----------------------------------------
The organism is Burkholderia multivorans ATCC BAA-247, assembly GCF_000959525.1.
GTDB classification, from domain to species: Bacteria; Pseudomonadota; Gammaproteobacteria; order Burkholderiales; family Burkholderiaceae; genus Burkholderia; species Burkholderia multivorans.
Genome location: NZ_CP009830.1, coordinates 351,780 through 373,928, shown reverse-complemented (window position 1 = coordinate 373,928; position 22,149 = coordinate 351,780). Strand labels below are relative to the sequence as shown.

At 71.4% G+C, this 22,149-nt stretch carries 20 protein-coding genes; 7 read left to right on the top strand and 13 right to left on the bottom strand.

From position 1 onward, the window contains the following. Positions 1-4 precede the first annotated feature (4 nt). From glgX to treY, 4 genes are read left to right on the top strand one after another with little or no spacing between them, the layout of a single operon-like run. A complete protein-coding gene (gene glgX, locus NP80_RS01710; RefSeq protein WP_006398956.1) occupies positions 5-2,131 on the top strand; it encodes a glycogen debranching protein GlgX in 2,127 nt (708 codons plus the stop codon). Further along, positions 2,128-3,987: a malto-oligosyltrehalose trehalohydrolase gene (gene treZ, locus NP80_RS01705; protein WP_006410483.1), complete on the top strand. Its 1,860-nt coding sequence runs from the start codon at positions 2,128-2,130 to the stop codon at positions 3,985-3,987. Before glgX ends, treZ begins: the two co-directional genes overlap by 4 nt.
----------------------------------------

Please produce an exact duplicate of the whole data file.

The organism is Burkholderia multivorans ATCC BAA-247, assembly GCF_000959525.1.
GTDB classification, from domain to species: Bacteria; Pseudomonadota; Gammaproteobacteria; order Burkholderiales; family Burkholderiaceae; genus Burkholderia; species Burkholderia multivorans.
Genome location: NZ_CP009830.1, coordinates 351,780 through 373,928, shown reverse-complemented (window position 1 = coordinate 373,928; position 22,149 = coordinate 351,780). Strand labels below are relative to the sequence as shown.

At 71.4% G+C, this 22,149-nt stretch carries 20 protein-coding genes; 7 read left to right on the top strand and 13 right to left on the bottom strand.

From position 1 onward, the window contains the following. Positions 1-4 precede the first annotated feature (4 nt). From glgX to treY, 4 genes are read left to right on the top strand one after another with little or no spacing between them, the layout of a single operon-like run. A complete protein-coding gene (gene glgX, locus NP80_RS01710; RefSeq protein WP_006398956.1) occupies positions 5-2,131 on the top strand; it encodes a glycogen debranching protein GlgX in 2,127 nt (708 codons plus the stop codon). Further along, positions 2,128-3,987: a malto-oligosyltrehalose trehalohydrolase gene (gene treZ, locus NP80_RS01705; protein WP_006410483.1), complete on the top strand. Its 1,860-nt coding sequence runs from the start codon at positions 2,128-2,130 to the stop codon at positions 3,985-3,987. Before glgX ends, treZ begins: the two co-directional genes overlap by 4 nt.